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It is now calling for a programme of urgent action.

It said Clean Air Zones must come into effect rapidly and include all polluting vehicle types, supported by greater levels of funding to enable people and businesses to upgrade to cleaner vehicles.

It also called for a fast phase-out of high-polluting petrol and diesel vehicles, with a Government-funded scrappage scheme partly funded by charging car manufacturers and offers such as memberships of car clubs and rail season tickets.

The organisation also said road traffic needs to be reduced and schemes which generate traffic including airport expansion and road building and widening should all be scrapped.

Finally it called for more investment in clean, affordable and reliable public transport and infrastructure improvements to support alternatives to driving such as cycling and walking.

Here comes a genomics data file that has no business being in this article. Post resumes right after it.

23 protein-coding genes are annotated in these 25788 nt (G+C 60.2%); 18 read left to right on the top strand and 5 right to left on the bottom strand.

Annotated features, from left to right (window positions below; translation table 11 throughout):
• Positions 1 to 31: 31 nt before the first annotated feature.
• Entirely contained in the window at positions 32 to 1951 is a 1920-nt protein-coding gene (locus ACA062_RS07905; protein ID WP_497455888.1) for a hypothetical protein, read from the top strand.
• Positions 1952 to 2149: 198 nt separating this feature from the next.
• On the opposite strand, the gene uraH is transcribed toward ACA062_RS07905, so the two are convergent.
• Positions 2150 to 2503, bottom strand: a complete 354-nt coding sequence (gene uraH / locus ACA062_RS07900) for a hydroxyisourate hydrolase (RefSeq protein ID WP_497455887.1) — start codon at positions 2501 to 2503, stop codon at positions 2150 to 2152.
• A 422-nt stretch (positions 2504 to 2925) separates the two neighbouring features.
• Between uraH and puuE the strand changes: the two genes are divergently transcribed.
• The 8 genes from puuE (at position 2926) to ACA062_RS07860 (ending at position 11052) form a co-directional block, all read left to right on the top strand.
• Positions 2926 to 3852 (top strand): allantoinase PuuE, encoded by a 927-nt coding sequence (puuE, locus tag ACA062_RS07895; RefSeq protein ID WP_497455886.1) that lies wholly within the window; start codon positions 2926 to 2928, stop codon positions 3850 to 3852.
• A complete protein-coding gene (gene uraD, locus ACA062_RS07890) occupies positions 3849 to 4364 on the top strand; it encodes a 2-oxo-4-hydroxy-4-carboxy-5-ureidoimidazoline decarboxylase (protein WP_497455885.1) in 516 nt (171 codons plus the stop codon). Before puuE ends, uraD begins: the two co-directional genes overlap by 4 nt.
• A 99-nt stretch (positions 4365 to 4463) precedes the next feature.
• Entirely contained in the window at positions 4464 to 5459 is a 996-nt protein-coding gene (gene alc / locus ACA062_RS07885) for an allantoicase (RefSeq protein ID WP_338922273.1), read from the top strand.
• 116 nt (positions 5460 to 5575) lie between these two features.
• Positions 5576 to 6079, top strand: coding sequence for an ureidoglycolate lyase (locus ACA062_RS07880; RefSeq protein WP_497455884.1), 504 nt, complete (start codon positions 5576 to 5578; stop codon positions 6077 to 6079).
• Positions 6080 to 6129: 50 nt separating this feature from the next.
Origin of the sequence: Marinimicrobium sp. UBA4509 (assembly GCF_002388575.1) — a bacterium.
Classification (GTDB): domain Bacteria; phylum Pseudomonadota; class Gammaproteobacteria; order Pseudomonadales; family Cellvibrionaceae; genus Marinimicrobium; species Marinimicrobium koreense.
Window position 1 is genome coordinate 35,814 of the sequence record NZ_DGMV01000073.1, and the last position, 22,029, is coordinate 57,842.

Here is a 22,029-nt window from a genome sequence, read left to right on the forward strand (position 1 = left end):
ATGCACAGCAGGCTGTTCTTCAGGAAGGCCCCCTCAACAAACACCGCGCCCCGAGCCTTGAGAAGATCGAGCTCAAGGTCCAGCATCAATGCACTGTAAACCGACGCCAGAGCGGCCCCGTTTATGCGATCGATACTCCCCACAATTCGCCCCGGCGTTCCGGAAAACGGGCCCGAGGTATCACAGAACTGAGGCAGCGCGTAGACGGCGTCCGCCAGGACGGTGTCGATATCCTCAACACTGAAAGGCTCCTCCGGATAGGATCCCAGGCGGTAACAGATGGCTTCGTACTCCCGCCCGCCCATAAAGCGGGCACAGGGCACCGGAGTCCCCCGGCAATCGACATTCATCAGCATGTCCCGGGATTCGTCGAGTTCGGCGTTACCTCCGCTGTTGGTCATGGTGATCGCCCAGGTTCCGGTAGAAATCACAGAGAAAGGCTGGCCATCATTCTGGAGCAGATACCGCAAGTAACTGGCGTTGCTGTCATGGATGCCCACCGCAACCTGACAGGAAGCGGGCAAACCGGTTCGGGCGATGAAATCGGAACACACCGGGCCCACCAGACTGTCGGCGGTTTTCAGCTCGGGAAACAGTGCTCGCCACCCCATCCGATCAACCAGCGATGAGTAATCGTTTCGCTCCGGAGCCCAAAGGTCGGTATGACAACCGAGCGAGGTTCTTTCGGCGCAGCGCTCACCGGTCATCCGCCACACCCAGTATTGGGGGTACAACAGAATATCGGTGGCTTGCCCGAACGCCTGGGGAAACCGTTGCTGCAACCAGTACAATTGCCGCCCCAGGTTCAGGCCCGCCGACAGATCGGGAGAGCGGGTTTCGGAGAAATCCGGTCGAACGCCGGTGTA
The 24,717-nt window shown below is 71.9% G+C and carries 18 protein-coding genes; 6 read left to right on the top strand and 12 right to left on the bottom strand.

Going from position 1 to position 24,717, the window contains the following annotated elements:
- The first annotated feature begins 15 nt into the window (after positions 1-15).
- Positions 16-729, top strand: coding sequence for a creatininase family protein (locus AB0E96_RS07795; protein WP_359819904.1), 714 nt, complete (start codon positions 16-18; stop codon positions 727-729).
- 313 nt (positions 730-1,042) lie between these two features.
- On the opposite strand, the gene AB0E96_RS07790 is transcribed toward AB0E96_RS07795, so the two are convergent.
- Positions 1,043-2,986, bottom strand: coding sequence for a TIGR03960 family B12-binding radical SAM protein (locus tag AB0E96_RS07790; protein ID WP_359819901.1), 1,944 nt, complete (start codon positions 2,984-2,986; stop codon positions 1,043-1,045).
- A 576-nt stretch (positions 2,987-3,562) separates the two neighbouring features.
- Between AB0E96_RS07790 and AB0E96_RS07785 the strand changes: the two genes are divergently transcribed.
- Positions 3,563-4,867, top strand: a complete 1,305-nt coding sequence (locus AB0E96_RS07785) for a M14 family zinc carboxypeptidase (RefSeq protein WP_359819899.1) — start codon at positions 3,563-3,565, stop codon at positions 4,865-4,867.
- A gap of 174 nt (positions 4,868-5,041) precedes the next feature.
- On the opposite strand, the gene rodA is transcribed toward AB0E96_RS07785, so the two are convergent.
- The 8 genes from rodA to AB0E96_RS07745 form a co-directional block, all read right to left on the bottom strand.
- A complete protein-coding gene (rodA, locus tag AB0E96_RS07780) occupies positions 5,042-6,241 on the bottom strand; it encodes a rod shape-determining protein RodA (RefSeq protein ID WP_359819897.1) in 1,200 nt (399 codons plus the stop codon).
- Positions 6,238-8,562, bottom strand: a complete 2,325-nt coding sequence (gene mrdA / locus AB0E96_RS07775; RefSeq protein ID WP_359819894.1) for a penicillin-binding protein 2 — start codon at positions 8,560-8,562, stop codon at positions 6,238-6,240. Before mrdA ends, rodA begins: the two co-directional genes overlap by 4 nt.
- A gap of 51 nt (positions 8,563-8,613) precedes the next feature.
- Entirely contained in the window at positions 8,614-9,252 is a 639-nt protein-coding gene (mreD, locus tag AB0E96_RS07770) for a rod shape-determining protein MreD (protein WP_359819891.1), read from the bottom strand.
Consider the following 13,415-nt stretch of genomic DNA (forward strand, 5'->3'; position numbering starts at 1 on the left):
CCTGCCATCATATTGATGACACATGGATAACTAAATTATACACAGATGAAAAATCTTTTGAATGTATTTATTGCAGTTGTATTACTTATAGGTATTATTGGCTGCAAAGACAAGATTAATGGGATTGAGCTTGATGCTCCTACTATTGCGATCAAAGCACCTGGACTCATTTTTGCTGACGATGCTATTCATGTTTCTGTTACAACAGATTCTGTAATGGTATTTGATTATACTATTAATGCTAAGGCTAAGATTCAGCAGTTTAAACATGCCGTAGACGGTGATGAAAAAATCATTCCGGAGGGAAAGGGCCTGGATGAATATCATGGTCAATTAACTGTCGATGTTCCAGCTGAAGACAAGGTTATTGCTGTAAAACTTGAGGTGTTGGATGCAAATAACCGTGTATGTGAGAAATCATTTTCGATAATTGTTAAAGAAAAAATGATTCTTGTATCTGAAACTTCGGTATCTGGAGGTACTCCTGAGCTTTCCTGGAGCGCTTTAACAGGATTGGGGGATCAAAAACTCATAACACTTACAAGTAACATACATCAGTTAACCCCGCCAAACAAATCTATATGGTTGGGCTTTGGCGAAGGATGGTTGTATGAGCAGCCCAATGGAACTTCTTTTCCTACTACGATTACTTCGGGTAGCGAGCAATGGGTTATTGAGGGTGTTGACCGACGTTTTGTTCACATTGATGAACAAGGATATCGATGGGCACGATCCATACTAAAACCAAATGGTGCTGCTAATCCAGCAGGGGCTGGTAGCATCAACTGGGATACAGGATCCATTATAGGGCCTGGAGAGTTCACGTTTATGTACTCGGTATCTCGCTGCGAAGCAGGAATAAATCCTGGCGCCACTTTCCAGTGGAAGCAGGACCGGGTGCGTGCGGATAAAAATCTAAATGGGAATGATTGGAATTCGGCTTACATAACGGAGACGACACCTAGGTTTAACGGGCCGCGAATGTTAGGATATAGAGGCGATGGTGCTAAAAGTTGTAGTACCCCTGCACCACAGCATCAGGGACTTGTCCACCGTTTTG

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What has just happened with the Clean Air Zone?

Greater Manchester Mayor Andy Burnham this week asked the secretary of state to draw up a revised plan for the Clean Air Zone.

This involves the roll-out of the first phase from May involving HGVs, buses and taxis not registered in the city-region being non-charging, with people being sent advice on upgrading rather than fines.

It also involves pushing back the deadline for complying with air quality standards to 2025, 2026 or Mr Burnham’s preferred option of 2027, and a complete exemption for all private leisure vehicles including camper vans, motorhomes and horse boxes.

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Mr Burnham said it was not possible to meet air quality standards by 2024.

Prime minister Boris Johnson said in the House of Commons on Wednesday that the current Clean Air Zone plan is “competely unworkable” and said the secretary of state for the environment George Eustice would be giving an update in the coming days.